Talking About Mental Health: Using inclusive language to make every word count



Be mindful and use inclusive language when talking about mental health

Mental health is a vital part of our well-being, but it is often neglected or stigmatized in our society. Many people struggle with mental health issues, such as anxiety, depression, bipolar disorder, post-traumatic stress disorder, or substance use disorder, but they may not feel comfortable or safe to seek help or share their experiences. This can lead to isolation, shame, and worse outcomes for their health and happiness.

As a community, we each play a part in one another’s mental wellness. The language we use to talk about mental health can either perpetuate prejudice and discrimination or promote acceptance and compassion. When it comes to mental health, words matter. It is up to each of us to be a lifeline. When we use open and compassionate language around mental health issues, we empower ourselves and encourage others to find the help they need.

This week in our Mental Health Awareness Month series, we look at some of the ways we can use inclusive language and to talk more openly about mental health challenges. We will also consider the perspectives of marginalized groups, the impact of discrimination on mental health, and the particular challenges many people face in getting help.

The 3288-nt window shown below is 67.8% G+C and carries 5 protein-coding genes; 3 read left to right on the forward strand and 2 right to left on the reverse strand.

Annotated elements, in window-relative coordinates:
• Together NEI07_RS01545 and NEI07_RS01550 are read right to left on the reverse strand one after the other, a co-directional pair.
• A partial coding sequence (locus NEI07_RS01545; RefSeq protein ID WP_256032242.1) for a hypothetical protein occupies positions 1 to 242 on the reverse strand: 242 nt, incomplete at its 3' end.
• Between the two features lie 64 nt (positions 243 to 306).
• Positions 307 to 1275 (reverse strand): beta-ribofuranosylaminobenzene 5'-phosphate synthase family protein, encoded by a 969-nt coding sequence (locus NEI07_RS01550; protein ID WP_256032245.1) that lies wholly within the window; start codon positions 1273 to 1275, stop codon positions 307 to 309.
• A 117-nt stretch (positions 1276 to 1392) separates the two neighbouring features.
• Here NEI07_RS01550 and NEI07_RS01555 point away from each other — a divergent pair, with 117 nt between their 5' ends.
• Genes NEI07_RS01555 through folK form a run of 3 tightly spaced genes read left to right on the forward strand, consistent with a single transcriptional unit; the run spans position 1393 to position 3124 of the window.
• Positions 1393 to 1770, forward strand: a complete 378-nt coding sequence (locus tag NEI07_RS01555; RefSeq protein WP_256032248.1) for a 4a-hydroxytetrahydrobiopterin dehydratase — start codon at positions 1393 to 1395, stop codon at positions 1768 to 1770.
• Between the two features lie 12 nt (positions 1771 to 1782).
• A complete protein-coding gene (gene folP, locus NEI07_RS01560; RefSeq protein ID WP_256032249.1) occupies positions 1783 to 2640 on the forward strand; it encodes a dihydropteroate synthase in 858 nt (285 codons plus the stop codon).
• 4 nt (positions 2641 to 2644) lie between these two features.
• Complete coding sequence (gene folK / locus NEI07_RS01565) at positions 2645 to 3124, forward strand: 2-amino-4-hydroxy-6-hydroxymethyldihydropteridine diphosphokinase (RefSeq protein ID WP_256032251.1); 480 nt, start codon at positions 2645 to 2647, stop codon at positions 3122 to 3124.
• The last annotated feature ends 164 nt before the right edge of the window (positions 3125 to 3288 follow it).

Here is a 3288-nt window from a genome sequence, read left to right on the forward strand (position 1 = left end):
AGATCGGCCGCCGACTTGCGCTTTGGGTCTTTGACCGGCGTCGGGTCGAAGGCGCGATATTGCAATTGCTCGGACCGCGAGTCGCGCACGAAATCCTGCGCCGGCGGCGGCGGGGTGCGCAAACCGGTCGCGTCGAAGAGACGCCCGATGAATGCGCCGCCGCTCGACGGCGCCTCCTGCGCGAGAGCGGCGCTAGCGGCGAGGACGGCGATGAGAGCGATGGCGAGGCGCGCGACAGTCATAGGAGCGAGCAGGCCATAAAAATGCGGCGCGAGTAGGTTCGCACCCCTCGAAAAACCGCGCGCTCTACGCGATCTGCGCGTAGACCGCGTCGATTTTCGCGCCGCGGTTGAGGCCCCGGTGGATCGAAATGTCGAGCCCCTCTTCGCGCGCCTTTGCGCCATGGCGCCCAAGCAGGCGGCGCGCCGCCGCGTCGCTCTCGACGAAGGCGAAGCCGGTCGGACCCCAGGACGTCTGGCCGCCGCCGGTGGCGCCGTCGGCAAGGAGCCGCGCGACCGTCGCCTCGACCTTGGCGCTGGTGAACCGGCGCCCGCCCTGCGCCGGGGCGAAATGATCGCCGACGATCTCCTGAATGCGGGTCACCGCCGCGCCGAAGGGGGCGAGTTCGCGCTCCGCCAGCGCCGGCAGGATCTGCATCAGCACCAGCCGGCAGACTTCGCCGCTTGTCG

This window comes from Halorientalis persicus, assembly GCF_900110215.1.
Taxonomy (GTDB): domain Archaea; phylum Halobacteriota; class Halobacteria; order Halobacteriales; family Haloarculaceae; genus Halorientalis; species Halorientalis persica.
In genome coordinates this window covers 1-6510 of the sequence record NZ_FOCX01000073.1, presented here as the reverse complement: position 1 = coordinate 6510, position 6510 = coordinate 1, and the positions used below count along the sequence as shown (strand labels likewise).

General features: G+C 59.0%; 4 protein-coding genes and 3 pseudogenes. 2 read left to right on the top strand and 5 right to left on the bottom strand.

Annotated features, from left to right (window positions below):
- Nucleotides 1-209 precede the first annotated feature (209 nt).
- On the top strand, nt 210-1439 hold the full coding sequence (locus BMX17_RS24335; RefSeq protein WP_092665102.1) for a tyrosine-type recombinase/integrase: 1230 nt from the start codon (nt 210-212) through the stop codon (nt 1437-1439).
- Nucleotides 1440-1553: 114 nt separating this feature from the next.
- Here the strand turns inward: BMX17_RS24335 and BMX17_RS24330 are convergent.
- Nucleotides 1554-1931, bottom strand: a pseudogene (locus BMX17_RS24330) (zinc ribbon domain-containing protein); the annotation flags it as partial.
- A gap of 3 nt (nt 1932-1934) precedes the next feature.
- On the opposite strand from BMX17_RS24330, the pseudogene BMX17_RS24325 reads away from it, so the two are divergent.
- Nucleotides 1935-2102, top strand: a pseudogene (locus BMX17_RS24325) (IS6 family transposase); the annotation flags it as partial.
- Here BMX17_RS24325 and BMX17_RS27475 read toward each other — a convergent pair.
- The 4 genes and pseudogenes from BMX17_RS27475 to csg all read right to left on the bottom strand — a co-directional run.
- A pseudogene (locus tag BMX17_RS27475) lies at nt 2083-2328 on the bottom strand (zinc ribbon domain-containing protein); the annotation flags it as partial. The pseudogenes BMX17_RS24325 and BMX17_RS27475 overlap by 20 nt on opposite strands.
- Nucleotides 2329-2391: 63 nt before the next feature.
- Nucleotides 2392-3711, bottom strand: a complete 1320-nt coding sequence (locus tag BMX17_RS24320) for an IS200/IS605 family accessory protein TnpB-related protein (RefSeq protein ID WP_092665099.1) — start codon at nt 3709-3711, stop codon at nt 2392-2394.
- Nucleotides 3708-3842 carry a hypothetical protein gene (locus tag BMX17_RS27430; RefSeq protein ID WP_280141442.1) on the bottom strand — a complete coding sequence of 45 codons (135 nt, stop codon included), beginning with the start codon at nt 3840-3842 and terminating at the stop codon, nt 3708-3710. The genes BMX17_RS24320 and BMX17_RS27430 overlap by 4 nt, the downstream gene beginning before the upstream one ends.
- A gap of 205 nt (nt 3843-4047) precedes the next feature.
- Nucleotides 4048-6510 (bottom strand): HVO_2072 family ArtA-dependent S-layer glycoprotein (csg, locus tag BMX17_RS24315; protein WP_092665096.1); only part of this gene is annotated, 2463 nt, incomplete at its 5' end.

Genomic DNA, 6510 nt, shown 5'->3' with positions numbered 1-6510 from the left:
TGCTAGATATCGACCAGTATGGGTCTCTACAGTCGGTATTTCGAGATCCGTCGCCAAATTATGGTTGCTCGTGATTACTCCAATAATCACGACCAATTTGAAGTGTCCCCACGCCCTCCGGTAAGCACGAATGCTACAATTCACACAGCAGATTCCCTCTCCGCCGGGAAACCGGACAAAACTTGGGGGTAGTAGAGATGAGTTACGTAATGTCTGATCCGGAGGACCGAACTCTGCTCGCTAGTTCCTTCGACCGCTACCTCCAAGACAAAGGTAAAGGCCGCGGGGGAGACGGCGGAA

Talking about mental health challenges by using inclusive language can help encourage people to get help

What is inclusive language?

Inclusive language is language that respects and acknowledges the diversity of human experiences and identities. It avoids terms or expressions that exclude, stereotype, or harm people based on their race, ethnicity, gender, sexuality, disability, age, religion, or any other aspect of who they are.

Using inclusive language means taking intentional steps towards reducing the stigma of mental health. For those who struggle with anxiety, depression, or other mental health challenges, hearing inclusive language helps them feel they aren’t “broken” — rather, that they’re people going through a difficult time.

Examples of inclusive language for mental health:

  • Using person-first language: This means putting the person before their diagnosis or condition. For example, instead of saying “a schizophrenic” or “an addict”, say “a person with schizophrenia” or “a person with substance use disorder”. This way, you acknowledge that they are more than their diagnosis and that they have dignity and agency.
  • Using recovery-oriented language: This means using words that convey hope and optimism for people’s ability to recover and live fulfilling lives. For example, instead of saying “suffering from” or “afflicted with”, say “living with” or “experiencing”. This way, you avoid implying that they are helpless victims or that their condition is permanent.
  • Using respectful and accurate terms: This means avoiding words that are outdated, offensive, or inaccurate when referring to mental health issues. For example, instead of saying “crazy”, “insane”, “psycho”, or “mental”, say “mental health issue”, “mental illness”, or “psychiatric disorder”. This way, you avoid using labels that are hurtful and dehumanizing.
Picture of mother and daughter talking openly about mental health